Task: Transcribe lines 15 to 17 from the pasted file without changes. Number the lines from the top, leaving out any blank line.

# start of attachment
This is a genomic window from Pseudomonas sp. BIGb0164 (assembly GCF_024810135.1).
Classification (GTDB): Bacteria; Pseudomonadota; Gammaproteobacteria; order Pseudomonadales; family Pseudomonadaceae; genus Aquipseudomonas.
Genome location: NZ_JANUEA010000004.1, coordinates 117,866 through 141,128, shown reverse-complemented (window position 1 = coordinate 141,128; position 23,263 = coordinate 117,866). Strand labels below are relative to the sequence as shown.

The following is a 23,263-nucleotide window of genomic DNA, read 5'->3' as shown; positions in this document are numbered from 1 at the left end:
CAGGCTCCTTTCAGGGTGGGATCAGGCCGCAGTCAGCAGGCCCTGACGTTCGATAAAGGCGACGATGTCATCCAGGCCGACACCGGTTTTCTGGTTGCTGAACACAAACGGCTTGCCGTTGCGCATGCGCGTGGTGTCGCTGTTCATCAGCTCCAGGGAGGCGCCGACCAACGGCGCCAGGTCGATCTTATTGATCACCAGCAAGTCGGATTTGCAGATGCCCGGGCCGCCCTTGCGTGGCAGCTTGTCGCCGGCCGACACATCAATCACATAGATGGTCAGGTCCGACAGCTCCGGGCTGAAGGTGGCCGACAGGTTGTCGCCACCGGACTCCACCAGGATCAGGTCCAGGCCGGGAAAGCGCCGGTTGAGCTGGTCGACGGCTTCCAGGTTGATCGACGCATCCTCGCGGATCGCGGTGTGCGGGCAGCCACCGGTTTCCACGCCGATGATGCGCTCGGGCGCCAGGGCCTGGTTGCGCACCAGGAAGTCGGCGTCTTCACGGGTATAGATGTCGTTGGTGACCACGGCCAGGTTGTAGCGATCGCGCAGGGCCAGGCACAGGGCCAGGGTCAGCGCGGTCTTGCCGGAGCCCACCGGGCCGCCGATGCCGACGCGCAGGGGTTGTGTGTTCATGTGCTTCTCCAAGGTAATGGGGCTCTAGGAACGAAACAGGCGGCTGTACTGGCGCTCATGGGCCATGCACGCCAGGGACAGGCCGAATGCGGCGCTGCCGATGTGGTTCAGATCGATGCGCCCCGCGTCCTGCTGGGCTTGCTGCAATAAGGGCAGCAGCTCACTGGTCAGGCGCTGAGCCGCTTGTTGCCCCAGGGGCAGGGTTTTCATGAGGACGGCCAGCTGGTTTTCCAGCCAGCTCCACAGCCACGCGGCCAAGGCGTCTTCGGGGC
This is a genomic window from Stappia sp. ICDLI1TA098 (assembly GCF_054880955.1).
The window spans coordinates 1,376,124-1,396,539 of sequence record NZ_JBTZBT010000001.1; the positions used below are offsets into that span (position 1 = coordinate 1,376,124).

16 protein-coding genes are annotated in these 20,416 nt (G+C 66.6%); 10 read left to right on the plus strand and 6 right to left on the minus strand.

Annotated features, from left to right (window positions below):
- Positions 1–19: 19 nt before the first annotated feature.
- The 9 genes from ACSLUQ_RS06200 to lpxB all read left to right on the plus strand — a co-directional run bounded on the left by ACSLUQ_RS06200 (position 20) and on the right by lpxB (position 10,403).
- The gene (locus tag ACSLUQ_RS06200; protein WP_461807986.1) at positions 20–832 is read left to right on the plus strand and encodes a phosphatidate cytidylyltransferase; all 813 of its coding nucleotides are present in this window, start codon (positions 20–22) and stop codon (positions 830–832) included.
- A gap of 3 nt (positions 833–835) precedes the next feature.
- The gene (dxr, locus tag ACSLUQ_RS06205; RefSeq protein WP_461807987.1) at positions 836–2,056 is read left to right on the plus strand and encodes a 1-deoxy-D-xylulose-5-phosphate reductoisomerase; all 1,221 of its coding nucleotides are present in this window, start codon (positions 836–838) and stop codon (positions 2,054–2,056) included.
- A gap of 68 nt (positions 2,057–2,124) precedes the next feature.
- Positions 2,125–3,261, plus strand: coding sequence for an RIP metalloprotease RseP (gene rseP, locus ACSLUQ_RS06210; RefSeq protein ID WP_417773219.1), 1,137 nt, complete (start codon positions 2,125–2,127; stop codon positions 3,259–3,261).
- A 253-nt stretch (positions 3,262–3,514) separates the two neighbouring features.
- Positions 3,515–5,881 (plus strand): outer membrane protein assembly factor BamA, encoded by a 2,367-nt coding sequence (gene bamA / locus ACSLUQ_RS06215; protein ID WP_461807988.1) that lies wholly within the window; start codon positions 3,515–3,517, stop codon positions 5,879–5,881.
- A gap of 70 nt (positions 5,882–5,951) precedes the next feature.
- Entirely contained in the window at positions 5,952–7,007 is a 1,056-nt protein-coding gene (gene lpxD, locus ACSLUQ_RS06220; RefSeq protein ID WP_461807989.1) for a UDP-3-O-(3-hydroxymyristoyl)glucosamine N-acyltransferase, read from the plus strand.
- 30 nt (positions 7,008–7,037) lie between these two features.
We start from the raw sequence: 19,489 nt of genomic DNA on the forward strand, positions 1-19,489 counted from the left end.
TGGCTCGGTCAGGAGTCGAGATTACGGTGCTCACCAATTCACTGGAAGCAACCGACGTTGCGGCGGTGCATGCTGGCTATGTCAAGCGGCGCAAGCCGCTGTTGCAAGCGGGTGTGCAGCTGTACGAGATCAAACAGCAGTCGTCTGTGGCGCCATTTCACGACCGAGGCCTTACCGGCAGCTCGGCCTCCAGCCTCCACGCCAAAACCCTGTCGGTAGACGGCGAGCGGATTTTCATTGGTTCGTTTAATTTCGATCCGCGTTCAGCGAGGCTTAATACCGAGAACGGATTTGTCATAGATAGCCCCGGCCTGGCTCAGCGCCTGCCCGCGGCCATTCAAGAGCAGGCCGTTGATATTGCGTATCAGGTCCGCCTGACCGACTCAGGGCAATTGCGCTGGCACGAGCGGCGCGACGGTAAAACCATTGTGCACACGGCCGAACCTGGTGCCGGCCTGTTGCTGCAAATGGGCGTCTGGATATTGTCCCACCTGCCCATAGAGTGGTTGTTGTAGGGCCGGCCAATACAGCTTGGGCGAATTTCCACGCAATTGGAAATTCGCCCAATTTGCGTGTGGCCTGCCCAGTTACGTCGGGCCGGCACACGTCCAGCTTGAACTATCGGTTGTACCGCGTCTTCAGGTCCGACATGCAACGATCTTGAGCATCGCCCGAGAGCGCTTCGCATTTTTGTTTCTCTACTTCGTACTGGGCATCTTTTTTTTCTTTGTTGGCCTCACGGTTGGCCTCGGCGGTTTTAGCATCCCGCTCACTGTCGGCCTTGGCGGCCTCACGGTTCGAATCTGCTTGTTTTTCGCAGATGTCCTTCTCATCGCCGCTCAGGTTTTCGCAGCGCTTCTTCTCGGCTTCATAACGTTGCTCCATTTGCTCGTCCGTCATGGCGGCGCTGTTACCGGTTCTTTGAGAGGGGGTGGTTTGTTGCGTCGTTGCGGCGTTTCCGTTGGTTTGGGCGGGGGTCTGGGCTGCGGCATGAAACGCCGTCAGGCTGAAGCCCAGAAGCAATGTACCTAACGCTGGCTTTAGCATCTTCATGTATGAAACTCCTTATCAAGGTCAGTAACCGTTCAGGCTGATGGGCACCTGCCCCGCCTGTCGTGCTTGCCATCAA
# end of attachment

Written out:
- A gap of 68 nt (positions 2,057–2,124) precedes the next feature.
- Positions 2,125–3,261, plus strand: coding sequence for an RIP metalloprotease RseP (gene rseP, locus ACSLUQ_RS06210; RefSeq protein ID WP_417773219.1), 1,137 nt, complete (start codon positions 2,125–2,127; stop codon positions 3,259–3,261).
- A 253-nt stretch (positions 3,262–3,514) separates the two neighbouring features.